I Was Bullied By My Supervisor, And This Is How I Learned To Speak Up
For most of us, working is not necessarily a luxury, but a means of survival. Having a job isn't even the thrilling rite of passage it used to be. Sure, making your own money is an exciting endeavor to embark on, but for Millennials, it's just synonymous with existing.
Being a working Millennial can be rough. Most jobs today don't pay enough to support living expenses and the carefree lifestyles we desire. Sometimes, we're forced to have multiple jobs, or we force ourselves to become privy to a job that can be more of a headache than we expected. Many of us understand the burden of staying in a lackluster job for a paycheck, but if you're lucky, you get the added bonus of great co-workers and a good boss.
Everyone has a different definition of what an exceptional boss is, and most of the time, we can agree it's someone who works with your schedule, builds team moral, is decently friendly and doesn't make your life hell.
While not all supervisors are perfect, they do help to iron out the finer details of the workplace and make it less hectic, depending on where you work. If you've ever had a lackluster boss, though, you know this single person can trump even the crappiest of co-workers and make even the simplest of jobs living hells.
If you're like me and are working to pay everything from rent to credit card bills, then hell is not the place you want to be in.
I've been working since the age of 16 and have had every type of job possible, including restaurant hostess, work-study librarian, car dealership receptionist and so on. The glamour of working to live is a reality I find myself in until I can once again be released into the full-time, 9-to-5 job reality I'm hoping my degree will afford me.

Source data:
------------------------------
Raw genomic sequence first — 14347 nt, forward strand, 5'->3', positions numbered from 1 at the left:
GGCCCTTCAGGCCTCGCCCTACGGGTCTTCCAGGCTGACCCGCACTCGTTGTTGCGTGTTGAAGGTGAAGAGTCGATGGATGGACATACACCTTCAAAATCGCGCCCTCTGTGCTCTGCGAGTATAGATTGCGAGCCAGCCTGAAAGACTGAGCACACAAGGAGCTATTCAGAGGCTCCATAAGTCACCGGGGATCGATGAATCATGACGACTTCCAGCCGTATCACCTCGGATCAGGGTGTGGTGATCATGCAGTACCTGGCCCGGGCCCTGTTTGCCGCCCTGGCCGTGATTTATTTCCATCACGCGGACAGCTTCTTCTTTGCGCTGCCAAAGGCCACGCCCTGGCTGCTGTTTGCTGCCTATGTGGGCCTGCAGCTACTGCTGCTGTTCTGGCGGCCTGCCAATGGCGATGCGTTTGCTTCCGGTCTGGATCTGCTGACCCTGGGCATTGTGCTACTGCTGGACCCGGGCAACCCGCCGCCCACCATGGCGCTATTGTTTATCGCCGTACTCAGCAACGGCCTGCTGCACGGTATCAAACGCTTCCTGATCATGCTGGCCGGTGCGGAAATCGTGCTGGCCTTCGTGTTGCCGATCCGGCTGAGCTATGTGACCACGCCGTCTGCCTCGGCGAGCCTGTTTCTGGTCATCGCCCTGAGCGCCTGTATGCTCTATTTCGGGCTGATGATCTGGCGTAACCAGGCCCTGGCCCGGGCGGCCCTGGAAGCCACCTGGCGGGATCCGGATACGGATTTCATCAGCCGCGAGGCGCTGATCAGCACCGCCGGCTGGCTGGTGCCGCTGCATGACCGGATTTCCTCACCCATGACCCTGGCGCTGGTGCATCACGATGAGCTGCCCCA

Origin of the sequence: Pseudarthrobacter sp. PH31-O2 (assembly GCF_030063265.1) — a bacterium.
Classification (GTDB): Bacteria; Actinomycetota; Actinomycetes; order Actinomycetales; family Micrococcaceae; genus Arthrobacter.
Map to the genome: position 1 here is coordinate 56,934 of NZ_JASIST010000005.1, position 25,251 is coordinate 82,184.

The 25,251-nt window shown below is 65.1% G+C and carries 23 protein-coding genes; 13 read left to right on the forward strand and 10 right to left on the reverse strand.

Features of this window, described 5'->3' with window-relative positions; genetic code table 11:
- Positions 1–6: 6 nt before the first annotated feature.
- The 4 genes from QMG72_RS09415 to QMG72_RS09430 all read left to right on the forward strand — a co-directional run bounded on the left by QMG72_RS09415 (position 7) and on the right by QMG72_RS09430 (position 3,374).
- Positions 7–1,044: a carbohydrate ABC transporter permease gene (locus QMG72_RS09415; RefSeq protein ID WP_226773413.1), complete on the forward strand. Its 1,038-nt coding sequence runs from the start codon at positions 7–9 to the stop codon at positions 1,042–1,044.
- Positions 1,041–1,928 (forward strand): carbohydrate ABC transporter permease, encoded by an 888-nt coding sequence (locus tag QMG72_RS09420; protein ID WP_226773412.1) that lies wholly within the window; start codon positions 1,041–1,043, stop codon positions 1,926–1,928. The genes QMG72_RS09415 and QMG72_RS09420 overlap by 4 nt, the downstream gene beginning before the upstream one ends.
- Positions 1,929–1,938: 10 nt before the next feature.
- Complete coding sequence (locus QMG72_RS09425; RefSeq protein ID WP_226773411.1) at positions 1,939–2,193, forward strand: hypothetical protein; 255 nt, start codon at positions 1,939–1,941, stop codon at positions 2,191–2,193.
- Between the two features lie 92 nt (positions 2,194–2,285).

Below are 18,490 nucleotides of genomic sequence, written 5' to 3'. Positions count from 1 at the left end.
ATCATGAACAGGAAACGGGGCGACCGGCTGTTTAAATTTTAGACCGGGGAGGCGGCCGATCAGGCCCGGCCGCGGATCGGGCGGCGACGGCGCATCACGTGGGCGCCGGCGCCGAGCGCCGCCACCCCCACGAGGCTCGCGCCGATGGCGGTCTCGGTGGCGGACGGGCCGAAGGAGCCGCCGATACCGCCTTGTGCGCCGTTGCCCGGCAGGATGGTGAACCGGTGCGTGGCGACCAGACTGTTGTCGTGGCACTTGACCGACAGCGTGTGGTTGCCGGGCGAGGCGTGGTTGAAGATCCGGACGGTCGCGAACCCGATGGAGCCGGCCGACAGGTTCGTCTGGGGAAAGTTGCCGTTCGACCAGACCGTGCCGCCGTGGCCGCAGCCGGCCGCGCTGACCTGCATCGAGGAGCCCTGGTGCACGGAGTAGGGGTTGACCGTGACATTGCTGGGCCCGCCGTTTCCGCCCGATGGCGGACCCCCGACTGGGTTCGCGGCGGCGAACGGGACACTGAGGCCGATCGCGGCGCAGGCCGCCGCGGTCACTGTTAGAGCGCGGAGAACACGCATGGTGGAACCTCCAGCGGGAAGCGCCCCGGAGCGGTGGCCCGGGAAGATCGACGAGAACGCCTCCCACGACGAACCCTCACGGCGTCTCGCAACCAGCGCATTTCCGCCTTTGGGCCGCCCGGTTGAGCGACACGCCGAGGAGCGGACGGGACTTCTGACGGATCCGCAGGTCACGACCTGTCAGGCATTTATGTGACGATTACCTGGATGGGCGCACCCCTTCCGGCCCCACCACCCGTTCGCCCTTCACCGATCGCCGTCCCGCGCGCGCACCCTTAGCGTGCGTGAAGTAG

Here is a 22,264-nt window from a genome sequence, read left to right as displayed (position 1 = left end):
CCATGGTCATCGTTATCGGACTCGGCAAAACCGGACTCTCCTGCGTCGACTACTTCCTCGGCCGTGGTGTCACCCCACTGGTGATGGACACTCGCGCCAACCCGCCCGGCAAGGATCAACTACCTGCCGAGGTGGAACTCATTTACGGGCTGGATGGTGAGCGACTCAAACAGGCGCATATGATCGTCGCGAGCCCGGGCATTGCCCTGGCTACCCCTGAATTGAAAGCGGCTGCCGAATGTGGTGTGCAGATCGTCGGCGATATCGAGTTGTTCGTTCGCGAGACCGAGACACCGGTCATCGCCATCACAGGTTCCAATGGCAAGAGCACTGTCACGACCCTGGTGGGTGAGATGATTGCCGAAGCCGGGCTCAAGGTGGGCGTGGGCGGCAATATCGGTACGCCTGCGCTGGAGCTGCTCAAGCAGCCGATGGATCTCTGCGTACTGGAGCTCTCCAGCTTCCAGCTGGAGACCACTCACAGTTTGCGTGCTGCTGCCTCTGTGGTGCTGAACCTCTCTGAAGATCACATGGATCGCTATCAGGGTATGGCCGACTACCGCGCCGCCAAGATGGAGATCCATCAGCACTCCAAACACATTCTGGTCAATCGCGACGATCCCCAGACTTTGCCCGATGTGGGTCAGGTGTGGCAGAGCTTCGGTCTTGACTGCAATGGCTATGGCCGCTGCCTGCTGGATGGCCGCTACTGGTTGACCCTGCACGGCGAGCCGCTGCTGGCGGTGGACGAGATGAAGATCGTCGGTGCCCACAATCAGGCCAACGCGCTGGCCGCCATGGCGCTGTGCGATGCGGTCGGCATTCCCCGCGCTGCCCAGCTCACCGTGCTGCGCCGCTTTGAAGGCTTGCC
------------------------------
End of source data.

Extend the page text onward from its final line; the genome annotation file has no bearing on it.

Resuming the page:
I've always had a good working relationship with my employers and co-workers, even if the job itself wasn't ideal in terms of responsibilities, pay or location. And believe me, there have been plenty of those in my life.
I can say there are jobs I've had where the relationships and environment created by my co-workers and bosses helped propel my day and change my attitude from negative to positive. That's because we were all in it together.
This past year, however, I experienced a supervisor who tested every facet of my character and persona in the workplace. I dreaded even being in this person's presence because I knew I'd be bullied.
Now, when I say bullied, I mean picked at, demeaned and talked down to in such a way that I either had to walk away because I didn't want to lose my job, or go to the bathroom because I wanted to cry.
For whatever reason, I had a boss who took pleasure in picking at my particular style of clothes and personality. This person even went so far as to correct my speaking voice and challenge my education in writing and English. The sad thing is, while I was not the only recipient of his verbal abuse and judgement, I was the only one moved enough to speak up about it to other supervisors.
I learned enough about my rights in the workplace to acknowledge that despite our individual differences, I was nobody's punching bag. I was a hardworking employee worthy of the respect I gave to the job and to him.
Regardless of any personal differences, I was not deserving of this ill treatment. I was in such discomfort that I was going to quit my job based off of my daily interactions with this singular supervisor.
After discussion with my other supervisors about my sentiments and feelings (which I was scared to do at first), I learned that being honest about my discomfort was the only way real change was going to happen. I was fortunate to have additional bosses who recognized and sympathized with my feelings and did not want me to quit based off these interactions with a supervisor who was creating hell for everyone.
It was nice to be reminded of my valued position within the company and to have it reinforced. My work ethic was recognized, despite this person's constant attempts to bring me down. My supervisors took my complaints seriously and ensured me action was going to be taken to correct said behavior, and it was.
Speaking up — even if indirectly to a supervisor — helped me achieve a more comfortable work experience. I also had the realization one person and his opinions of me shouldn't break my attitude, spirit or employment in the facility.
I'll forever remember my time with him as a learning lesson in labor. While I cannot make everyone like me or get along with me, I am still worthy of equal treatment and respect in my work environment.